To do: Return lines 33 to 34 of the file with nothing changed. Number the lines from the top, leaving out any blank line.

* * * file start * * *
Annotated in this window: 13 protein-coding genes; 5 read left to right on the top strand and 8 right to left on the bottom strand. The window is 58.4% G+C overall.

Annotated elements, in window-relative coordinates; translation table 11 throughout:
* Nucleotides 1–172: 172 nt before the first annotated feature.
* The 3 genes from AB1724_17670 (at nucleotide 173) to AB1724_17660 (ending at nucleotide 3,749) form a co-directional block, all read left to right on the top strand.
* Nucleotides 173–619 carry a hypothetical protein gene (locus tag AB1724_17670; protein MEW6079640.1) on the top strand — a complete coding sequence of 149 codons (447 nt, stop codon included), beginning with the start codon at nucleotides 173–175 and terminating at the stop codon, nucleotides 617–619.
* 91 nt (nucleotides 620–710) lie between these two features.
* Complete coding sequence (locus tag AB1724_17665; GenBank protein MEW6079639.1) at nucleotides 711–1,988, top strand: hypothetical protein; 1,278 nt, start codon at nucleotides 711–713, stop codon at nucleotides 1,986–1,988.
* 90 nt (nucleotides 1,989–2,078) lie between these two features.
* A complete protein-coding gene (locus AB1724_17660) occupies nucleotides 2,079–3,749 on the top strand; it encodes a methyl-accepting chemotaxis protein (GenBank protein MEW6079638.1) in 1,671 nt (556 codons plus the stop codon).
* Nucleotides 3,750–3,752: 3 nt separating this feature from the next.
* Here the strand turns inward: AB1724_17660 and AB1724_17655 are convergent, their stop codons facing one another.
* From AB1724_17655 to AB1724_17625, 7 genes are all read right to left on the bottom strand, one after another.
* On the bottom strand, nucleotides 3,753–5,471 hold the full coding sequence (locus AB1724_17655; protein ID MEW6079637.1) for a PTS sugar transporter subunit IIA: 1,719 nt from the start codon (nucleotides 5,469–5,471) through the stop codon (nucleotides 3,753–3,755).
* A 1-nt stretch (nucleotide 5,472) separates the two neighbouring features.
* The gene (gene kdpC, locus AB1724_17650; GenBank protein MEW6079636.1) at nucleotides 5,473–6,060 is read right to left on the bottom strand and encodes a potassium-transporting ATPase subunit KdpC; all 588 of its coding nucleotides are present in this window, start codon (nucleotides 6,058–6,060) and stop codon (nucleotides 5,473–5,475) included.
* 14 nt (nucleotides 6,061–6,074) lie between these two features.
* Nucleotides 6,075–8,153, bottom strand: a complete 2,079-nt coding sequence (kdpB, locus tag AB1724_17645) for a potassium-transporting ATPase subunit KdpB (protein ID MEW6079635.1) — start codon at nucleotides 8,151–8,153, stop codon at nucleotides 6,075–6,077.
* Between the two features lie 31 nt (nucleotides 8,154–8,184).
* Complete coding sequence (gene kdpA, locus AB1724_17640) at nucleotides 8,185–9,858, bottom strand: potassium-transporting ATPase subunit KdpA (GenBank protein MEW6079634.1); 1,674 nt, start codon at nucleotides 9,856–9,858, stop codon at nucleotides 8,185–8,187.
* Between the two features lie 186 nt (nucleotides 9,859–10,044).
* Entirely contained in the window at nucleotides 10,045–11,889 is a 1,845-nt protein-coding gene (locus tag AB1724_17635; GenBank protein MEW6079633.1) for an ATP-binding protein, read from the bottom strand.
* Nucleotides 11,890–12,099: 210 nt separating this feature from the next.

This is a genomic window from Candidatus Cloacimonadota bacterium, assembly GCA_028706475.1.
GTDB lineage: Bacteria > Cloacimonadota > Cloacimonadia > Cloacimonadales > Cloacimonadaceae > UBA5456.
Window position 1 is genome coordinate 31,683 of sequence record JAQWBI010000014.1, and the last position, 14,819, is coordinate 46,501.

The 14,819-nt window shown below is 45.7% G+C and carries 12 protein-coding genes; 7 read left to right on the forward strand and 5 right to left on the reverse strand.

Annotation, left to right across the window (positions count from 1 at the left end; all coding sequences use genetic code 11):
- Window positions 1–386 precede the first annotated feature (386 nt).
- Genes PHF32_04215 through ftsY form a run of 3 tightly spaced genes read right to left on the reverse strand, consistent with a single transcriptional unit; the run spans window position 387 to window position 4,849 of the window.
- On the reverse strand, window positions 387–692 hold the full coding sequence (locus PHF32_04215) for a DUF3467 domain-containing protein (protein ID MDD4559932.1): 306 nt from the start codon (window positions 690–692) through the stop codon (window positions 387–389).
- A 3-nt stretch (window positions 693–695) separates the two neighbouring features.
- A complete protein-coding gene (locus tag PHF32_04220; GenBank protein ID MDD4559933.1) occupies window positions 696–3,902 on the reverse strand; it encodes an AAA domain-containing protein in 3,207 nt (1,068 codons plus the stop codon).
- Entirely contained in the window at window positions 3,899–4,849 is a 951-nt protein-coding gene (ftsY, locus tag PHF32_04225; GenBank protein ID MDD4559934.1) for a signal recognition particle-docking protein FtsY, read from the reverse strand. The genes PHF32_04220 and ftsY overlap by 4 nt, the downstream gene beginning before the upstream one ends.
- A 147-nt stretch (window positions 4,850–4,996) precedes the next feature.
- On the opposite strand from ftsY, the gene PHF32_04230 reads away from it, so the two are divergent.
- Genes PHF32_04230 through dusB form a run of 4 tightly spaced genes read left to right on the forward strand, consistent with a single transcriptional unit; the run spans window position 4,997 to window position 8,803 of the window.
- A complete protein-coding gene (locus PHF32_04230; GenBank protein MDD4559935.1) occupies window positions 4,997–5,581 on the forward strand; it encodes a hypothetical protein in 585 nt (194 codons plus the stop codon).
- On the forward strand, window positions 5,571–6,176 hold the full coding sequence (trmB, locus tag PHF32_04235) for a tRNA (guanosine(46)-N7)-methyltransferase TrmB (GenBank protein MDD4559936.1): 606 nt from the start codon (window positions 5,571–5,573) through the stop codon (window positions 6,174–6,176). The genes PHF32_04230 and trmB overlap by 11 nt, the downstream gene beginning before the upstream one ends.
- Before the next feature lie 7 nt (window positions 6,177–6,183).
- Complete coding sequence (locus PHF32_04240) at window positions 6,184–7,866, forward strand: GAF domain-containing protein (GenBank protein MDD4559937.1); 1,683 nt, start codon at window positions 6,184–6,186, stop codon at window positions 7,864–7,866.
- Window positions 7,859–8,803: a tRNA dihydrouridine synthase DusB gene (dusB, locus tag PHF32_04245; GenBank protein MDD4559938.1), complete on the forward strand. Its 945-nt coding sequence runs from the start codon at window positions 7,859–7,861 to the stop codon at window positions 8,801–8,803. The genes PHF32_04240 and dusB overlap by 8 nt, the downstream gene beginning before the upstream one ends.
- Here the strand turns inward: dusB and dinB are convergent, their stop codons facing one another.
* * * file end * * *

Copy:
- Entirely contained in the window at window positions 3,899–4,849 is a 951-nt protein-coding gene (ftsY, locus tag PHF32_04225; GenBank protein ID MDD4559934.1) for a signal recognition particle-docking protein FtsY, read from the reverse strand. The genes PHF32_04220 and ftsY overlap by 4 nt, the downstream gene beginning before the upstream one ends.
- A 147-nt stretch (window positions 4,850–4,996) precedes the next feature.